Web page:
Travel

California Hotels

Hotel city
Avalon Hotel
9400 W. Olympic Blvd., Beverly Hills
Originally called the Beverly Carlton when it opened its doors back in 1949, the Avalon was recently remodeled by LA designer Kelly Wearstler to become the ultimate staycation spot in Beverly Hills. (Visitors should consider staying here, too, but it’s the locals who are especially psyched for somewhere fun to escape for a night or two.) The mid-century modern décor takes you back to a time when Marilyn Monroe called this boutique hotel her home. The pool and cabanas are a great place to relax with a mimosa in hand—even the guest rooms feel light and airy. Because of the emphasis on outdoor space, it may be best to plan your stay during the warmer spring or summer season.
Bardessono Hotel
6526 Yount St., Yountville
Just a short walk from downtown Yountville and its bevy of great restaurants, Bardessono definitely boasts one of the best locations in the valley. With sleek, streamlined décor, excellent tech in room, and the almost impossible-to-accomplish LEED platinum rating, the vibe here is decidedly modern without sacrificing luxury. The grounds are incredibly lush, with the addition of a few well-placed water features, giving you the sense of an outdoor experience despite the relatively compact property.
Belmond El Encanto
800 Alvarado Place, Mission Canyon
Perched on an olive tree-studded hillside overlooking the Pacific ocean, the Belmond El Encanto is more than deserving of its Forbes five-star accolades. The ninety-two room hotel (consisting of Craftsman-style suites and freestanding bungalows) re-opened in 2013 after undergoing a comprehensive renovation, which added a pool and tricked-out fitness studio to the grounds. Thankfully, the historic property’s architectural integrity and immaculate gardens were kept intact. Complete relaxation is the name of the game at the full-service spa where guests and day-trippers are pampered by way of water therapies, steam rooms, and local ingredient-inspired, seasonal treatments. When planning his California-coastal menu, Executive Chef Leo Andres Ayala takes full advantage of Santa Barbara’s bountiful produce offerings—including herbs from Ayala’s on-site herb garden and cheese made from the milk of the Belmond’s resident dairy cow, Ellie.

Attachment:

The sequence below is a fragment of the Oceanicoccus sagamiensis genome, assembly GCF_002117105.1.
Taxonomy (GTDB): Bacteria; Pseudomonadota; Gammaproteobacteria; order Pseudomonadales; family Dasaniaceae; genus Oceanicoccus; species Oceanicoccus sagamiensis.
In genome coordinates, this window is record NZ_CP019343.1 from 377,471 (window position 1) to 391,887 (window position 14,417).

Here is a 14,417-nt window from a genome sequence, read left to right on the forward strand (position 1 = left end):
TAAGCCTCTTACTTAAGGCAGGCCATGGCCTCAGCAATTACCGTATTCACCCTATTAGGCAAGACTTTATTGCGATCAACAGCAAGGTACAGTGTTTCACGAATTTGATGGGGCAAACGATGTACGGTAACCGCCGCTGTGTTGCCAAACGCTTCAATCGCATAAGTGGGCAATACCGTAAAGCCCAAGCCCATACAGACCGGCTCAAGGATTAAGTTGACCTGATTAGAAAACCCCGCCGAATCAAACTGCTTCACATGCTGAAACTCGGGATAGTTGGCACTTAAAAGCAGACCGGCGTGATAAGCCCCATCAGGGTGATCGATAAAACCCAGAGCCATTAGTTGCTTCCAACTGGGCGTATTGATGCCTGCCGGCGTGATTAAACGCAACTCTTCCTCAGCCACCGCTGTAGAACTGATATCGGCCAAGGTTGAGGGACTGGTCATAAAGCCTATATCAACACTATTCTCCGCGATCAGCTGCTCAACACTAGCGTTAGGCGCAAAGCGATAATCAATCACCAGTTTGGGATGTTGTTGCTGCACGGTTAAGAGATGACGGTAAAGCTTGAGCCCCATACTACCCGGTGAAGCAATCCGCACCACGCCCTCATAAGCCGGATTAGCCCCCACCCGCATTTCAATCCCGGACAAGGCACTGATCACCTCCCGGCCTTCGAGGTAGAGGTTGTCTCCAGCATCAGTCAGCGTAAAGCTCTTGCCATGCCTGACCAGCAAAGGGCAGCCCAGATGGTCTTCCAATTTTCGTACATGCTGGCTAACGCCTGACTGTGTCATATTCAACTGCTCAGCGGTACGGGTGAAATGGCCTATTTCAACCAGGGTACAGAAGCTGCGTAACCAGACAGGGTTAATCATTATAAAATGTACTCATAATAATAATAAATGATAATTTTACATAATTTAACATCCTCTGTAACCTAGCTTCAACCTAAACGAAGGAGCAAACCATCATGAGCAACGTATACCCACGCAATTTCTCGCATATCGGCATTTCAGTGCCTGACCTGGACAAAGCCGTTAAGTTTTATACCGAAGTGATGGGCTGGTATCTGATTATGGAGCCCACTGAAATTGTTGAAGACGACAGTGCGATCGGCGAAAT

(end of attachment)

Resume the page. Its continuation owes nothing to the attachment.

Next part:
Calistoga Ranch
580 Lommel Rd., Calistoga
This hotel has its own cabernet-producing vineyard, so you get the full Napa Valley experience without even leaving the property. There's plenty else to do on site, from walking the stunning grounds and hanging out at the pool, to gathering eggs from their deluxe new coop. Should you book a stay in the early fall, you can join the pruning, harvesting, and crushing of the grapes. Each of the fifty rooms has a fireplace and a private deck, and occupies its own, secluded lodge, which guarantees plenty of privacy. While Calistoga Ranch makes for a great romantic holiday, it’s kid-friendly too, with a new family pool and a lunchbox menu just for little ones. Should you want to go out (it is Napa, after all) you can borrow one of the ranch's cars.
Cavallo Point
601 Murray Circle, Sausalito
Nestled at the foot of the Golden Gate bridge, Fort Baker is spread out over acres of prime Sausalito real estate, which up until recently has been left at the mercy of the elements. Then in 2008 a hospitality group stepped in and teamed up with the National Park Service to completely restore and preserve the area. The resulting 142-room lodge, healing arts center, and spa, are spread out over a cluster of Colonial buildings that meet and exceed all of LEED's sustainability requirement.
Charlie Hotel
819 N. Sweetzer Ave., West Hollywood
Though it's just steps from the neon-lit Sunset Strip, the quaint, hidden Charlie Hotel is a refreshing break from the hustle and bustle of the city; it blends into the neighborhood, so it's largely unknown, even to locals. The cozy spot is low on amenities—you won't find a pool or spa—but what it lacks in extravagance it more than makes up for in charm. The hotel itself is made up of 14 West Hollywood bungalows, each outfitted with a full kitchen (several have multiple bedrooms), painstakingly restored and tastefully decorated by loving hotelier Menachem Treivush, who rescued the site from demolition in 2002. Cottages are named after some of the Hollywood luminaries who lived in them in the early Hollywood days—the hotel itself is named after Charlie Chaplin, who lived here back in the '20s when it originally opened.
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